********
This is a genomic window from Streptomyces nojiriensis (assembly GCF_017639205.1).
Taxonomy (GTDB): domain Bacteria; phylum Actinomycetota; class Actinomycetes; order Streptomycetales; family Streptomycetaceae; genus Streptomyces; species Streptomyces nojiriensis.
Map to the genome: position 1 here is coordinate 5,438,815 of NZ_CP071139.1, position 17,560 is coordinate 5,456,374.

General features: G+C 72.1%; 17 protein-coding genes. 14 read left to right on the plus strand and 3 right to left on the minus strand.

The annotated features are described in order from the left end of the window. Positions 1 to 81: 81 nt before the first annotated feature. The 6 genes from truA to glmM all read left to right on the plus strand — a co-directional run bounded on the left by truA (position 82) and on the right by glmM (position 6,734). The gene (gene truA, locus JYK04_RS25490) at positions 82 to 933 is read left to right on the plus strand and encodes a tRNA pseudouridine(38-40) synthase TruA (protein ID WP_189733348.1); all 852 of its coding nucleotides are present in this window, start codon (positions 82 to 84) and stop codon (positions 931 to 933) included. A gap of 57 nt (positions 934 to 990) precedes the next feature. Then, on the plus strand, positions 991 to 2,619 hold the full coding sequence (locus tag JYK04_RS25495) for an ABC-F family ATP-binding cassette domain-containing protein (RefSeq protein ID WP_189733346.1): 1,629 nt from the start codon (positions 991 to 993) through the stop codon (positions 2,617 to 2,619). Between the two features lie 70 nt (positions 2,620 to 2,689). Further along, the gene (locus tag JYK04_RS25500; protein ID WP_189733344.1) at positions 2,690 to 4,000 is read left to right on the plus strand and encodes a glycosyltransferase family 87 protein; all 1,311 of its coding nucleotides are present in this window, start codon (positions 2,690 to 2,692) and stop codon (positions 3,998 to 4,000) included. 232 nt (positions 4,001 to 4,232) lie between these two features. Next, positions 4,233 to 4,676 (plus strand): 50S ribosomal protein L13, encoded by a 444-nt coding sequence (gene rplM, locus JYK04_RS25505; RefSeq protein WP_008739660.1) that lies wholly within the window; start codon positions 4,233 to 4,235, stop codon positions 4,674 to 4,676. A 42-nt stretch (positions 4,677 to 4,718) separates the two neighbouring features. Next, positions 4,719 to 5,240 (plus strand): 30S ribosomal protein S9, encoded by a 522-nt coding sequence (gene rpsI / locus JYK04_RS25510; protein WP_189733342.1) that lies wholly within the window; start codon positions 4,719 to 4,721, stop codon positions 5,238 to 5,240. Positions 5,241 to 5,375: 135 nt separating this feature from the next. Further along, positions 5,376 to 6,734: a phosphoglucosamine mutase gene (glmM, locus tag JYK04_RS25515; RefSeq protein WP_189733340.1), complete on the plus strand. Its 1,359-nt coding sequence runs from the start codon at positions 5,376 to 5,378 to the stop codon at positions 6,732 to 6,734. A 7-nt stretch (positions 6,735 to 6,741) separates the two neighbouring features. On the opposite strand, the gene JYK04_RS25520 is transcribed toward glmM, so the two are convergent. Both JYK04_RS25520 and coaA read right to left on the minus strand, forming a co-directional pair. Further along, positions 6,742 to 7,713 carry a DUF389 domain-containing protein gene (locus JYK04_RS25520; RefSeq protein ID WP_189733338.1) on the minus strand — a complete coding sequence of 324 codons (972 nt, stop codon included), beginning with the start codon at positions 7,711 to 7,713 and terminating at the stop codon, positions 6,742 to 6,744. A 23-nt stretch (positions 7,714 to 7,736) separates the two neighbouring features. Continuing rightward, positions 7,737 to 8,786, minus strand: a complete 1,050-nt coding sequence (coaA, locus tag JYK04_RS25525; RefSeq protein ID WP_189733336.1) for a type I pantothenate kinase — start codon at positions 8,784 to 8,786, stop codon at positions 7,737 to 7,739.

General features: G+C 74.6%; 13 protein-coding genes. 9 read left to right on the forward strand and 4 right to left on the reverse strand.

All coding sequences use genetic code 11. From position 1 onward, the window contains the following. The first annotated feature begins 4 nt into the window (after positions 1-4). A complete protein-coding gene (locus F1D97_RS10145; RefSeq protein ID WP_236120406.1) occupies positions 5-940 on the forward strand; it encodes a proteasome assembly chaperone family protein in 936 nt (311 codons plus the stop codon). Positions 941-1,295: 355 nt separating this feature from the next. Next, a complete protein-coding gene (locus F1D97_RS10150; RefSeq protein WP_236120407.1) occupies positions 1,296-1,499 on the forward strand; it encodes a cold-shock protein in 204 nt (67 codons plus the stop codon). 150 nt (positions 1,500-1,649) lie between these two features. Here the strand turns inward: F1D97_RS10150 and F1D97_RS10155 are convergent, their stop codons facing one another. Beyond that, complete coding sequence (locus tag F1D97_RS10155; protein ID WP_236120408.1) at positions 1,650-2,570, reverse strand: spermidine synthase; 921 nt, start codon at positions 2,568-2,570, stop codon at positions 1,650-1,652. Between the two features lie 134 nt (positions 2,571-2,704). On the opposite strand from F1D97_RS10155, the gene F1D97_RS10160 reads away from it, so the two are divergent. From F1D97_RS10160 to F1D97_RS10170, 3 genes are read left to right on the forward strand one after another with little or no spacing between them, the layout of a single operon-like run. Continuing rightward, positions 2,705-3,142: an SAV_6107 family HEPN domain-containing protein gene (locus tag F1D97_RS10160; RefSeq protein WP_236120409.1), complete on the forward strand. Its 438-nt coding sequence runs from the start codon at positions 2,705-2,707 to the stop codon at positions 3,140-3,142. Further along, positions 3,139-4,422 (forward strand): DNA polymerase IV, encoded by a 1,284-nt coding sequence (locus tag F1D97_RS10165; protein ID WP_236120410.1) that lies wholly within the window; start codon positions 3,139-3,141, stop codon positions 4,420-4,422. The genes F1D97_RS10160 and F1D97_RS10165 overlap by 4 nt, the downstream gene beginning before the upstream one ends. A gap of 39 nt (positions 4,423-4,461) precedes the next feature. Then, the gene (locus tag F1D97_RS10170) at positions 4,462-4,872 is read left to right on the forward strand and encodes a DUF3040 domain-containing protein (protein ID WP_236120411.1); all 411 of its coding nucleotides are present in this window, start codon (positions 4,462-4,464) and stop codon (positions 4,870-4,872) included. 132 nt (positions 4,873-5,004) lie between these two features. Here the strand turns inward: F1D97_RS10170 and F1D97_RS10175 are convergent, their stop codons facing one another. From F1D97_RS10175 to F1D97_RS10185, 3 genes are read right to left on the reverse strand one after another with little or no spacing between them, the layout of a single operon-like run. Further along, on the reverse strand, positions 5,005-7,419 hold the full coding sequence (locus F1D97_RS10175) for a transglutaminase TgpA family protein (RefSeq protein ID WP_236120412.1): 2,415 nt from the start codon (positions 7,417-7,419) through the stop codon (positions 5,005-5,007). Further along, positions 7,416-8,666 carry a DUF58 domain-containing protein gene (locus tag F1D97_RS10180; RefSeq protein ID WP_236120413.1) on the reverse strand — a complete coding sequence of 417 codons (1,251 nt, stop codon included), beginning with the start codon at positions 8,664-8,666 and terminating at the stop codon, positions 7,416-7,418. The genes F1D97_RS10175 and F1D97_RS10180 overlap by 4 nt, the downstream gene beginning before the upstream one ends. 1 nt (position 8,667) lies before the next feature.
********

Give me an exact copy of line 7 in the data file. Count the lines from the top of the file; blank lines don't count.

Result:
All coding sequences use genetic code 11. From position 1 onward, the window contains the following. The first annotated feature begins 4 nt into the window (after positions 1-4). A complete protein-coding gene (locus F1D97_RS10145; RefSeq protein ID WP_236120406.1) occupies positions 5-940 on the forward strand; it encodes a proteasome assembly chaperone family protein in 936 nt (311 codons plus the stop codon). Positions 941-1,295: 355 nt separating this feature from the next. Next, a complete protein-coding gene (locus F1D97_RS10150; RefSeq protein WP_236120407.1) occupies positions 1,296-1,499 on the forward strand; it encodes a cold-shock protein in 204 nt (67 codons plus the stop codon). 150 nt (positions 1,500-1,649) lie between these two features. Here the strand turns inward: F1D97_RS10150 and F1D97_RS10155 are convergent, their stop codons facing one another. Beyond that, complete coding sequence (locus tag F1D97_RS10155; protein ID WP_236120408.1) at positions 1,650-2,570, reverse strand: spermidine synthase; 921 nt, start codon at positions 2,568-2,570, stop codon at positions 1,650-1,652. Between the two features lie 134 nt (positions 2,571-2,704). On the opposite strand from F1D97_RS10155, the gene F1D97_RS10160 reads away from it, so the two are divergent. From F1D97_RS10160 to F1D97_RS10170, 3 genes are read left to right on the forward strand one after another with little or no spacing between them, the layout of a single operon-like run. Continuing rightward, positions 2,705-3,142: an SAV_6107 family HEPN domain-containing protein gene (locus tag F1D97_RS10160; RefSeq protein WP_236120409.1), complete on the forward strand. Its 438-nt coding sequence runs from the start codon at positions 2,705-2,707 to the stop codon at positions 3,140-3,142. Further along, positions 3,139-4,422 (forward strand): DNA polymerase IV, encoded by a 1,284-nt coding sequence (locus tag F1D97_RS10165; protein ID WP_236120410.1) that lies wholly within the window; start codon positions 3,139-3,141, stop codon positions 4,420-4,422. The genes F1D97_RS10160 and F1D97_RS10165 overlap by 4 nt, the downstream gene beginning before the upstream one ends. A gap of 39 nt (positions 4,423-4,461) precedes the next feature. Then, the gene (locus tag F1D97_RS10170) at positions 4,462-4,872 is read left to right on the forward strand and encodes a DUF3040 domain-containing protein (protein ID WP_236120411.1); all 411 of its coding nucleotides are present in this window, start codon (positions 4,462-4,464) and stop codon (positions 4,870-4,872) included. 132 nt (positions 4,873-5,004) lie between these two features. Here the strand turns inward: F1D97_RS10170 and F1D97_RS10175 are convergent, their stop codons facing one another. From F1D97_RS10175 to F1D97_RS10185, 3 genes are read right to left on the reverse strand one after another with little or no spacing between them, the layout of a single operon-like run. Further along, on the reverse strand, positions 5,005-7,419 hold the full coding sequence (locus F1D97_RS10175) for a transglutaminase TgpA family protein (RefSeq protein ID WP_236120412.1): 2,415 nt from the start codon (positions 7,417-7,419) through the stop codon (positions 5,005-5,007). Further along, positions 7,416-8,666 carry a DUF58 domain-containing protein gene (locus tag F1D97_RS10180; RefSeq protein ID WP_236120413.1) on the reverse strand — a complete coding sequence of 417 codons (1,251 nt, stop codon included), beginning with the start codon at positions 8,664-8,666 and terminating at the stop codon, positions 7,416-7,418. The genes F1D97_RS10175 and F1D97_RS10180 overlap by 4 nt, the downstream gene beginning before the upstream one ends. 1 nt (position 8,667) lies before the next feature.